The UFC has Rousey, and with signing four more women onto the roster, it doesn't appear they will need Cyborg any time soon. But the bigger question lingering is will they "ever" need her? And this is perhaps what her management team is banking on. Should the UFC's journey into WMMA stumble out of the blocks, it is possible the Cyborg situation could be revisited in a big way.

Who is Ducking Whom?

There is no doubt Rousey's star power has never been brighter, but let's not forget it wasn't long ago the former Olympic judoka was shaking off a stigma of her own. The 26 year old fought her initial four bouts as a professional as a featherweight, including her first two showings inside the Strikeforce cage. Following her victory over Julia Budd, Rousey decided to drop down to compete for the bantamweight title, making it appear she wanted no part of a bout with Cyborg in the foreseeable future.

At the time of Rousey's arrival to Strikeforce, all of the cards rested on Cyborg's side of the table. Where the California-native was just starting out on her mixed martial arts career, the Brazilian powerhouse was in the midst of a 10-fight win streak and wrecking shop at every turn. 'with a lack of quality challengers lined-up for Cyborg, the idea of Rousey coming back up in weight seemed at least a possibility.

In 2011, Cyborg held the lion's share when it came to the higher profile, but that situation has drastically changed in the current picture. Now Rousey is the biggest name in WMMA and Cyborg is on the outside looking in. Then again, perception shapes reality in the MMA world.

When Rousey was calling out Cyborg in her post-fight speeches during the Brazilian's suspension, it seemed fair play for the most part. Granted, there was a weight class separating them, but the idea of cutting 10 pounds seemed entirely feasible, due in large part to the amount of weight male fighters typically shed to compete.

But with Rousey now in the UFC and the ship apparently sailing in the other direction, Cyborg returning the call out favor while signing with Invicta comes off as stale. Things only become more confusing when UFC President Dana White tells the media in London that he was willing to allow Cyborg to compete under the Invicta banner while still remaining under the UFC contract.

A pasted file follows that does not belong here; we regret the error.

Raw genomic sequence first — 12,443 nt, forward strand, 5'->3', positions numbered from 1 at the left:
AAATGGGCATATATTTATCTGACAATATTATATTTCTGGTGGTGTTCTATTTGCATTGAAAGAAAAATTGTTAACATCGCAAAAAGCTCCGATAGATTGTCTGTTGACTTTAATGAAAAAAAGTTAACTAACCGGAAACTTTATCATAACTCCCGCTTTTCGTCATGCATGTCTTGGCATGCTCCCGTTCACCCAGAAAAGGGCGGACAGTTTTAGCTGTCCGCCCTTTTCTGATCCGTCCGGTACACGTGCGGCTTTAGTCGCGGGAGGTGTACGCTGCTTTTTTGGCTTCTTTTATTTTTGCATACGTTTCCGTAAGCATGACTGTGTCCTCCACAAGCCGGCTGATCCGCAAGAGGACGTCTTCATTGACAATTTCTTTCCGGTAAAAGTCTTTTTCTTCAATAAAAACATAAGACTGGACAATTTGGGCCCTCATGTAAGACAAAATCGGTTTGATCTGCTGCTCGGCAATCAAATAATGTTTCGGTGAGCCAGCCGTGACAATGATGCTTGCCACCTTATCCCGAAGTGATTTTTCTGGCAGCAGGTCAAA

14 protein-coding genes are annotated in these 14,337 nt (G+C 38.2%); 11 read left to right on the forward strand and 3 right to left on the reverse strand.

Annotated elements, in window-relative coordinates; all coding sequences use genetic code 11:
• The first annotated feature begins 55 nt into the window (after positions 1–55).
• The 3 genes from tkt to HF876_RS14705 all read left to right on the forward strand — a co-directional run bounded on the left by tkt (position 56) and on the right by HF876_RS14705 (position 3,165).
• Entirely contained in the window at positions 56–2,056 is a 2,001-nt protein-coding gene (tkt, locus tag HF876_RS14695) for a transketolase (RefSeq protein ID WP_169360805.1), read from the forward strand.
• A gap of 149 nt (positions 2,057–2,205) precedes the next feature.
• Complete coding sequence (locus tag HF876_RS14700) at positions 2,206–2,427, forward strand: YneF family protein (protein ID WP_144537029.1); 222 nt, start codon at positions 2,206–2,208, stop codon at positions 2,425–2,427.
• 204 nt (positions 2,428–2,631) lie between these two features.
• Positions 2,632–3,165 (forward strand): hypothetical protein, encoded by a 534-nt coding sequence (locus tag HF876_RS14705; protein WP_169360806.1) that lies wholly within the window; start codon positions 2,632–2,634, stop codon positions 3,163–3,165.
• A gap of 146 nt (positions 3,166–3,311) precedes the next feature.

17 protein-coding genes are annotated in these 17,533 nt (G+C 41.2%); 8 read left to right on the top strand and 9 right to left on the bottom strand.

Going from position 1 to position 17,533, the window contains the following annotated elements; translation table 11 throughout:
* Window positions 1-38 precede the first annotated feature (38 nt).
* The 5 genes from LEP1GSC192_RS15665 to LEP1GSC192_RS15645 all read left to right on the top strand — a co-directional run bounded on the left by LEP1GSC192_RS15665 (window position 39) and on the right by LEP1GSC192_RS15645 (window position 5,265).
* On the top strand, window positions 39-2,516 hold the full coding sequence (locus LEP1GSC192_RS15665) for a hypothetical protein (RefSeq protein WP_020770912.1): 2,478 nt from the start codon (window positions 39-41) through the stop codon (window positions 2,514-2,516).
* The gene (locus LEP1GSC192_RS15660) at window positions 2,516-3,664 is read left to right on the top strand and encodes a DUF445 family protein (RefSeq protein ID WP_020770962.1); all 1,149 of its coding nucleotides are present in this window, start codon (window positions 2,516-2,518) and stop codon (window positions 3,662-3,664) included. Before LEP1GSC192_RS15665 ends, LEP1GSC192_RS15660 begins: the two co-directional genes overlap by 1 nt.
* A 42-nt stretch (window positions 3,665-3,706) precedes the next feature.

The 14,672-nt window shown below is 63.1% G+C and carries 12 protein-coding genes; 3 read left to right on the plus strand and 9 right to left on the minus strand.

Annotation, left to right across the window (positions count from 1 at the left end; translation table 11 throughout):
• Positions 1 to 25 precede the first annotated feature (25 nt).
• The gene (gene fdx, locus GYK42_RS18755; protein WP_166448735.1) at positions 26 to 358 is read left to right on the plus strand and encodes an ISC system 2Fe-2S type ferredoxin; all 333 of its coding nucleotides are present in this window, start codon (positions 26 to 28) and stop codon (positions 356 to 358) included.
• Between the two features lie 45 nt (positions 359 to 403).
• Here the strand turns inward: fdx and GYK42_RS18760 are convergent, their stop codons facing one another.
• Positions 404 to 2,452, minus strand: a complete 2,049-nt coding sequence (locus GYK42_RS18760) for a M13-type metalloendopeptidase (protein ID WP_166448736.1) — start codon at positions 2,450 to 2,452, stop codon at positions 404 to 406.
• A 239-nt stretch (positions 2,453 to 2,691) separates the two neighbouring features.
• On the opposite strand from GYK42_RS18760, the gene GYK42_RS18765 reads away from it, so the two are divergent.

This would only make sense if Cyborg was looking to shed the idea of a potential Rousey fight and simply move on with her career. That would be understandable. Unpopular sure, but something MMA fans could get their minds around. But rather than cut ties with the idea completely, Cyborg's "Ronda will be my b**ch" tee shirt during her Invicta signing announcement says otherwise.

Either Cyborg and Ortiz are working out some unseen master plan and attempt to make a future Rousey show down on their terms, or it is simply a ploy for promotion.

If the Rousey talk is simply for the sake of hype, it would be the equivalent of Usher setting up shop in the Staples Center parking lot as Justin Timberlake is set to blow the roof off the place. While Usher can certainly hold his own on any stage with "JT," hijacking hype for the sake of a push is the wrong move to make in my opinion.

Then again, it is the fight business and all is fair in love and war.

The Road Ahead

The coming year will be crucial for WMMA. With the UFC lining up more women's bouts and Invicta set to put on a handful of shows in 2013, the stage for women to compete in mixed martial arts has never been bigger or brighter. Another strong push will come from Bellator as the surging promotion will feature the best women on their roster in a more prominent role. This will only serve to further the push for WMMA in the months ahead.

Whether or not the paths of Rousey and Cyborg will ever cross remains to be seen. At the current time the potential match-up seems further away than it ever has. Both the UFC and Cyborg's camp have offered their explanation for why things didn't work out and it is clear each party wants something different.

Rousey is open to the fight with Cyborg but as the current champion in the women's bantamweight division, she isn't willing to leave her division to make the bout happen. On the other side of the coin, Cyborg says she wants to fight Rousey, but will only do so if the scrap takes place at 145-pounds or a 140-pound super-fight which Cyborg's camp has suggested.

As for now, their respective careers will go on and MMA fans will have to wait for the next chapter of this story to unfold.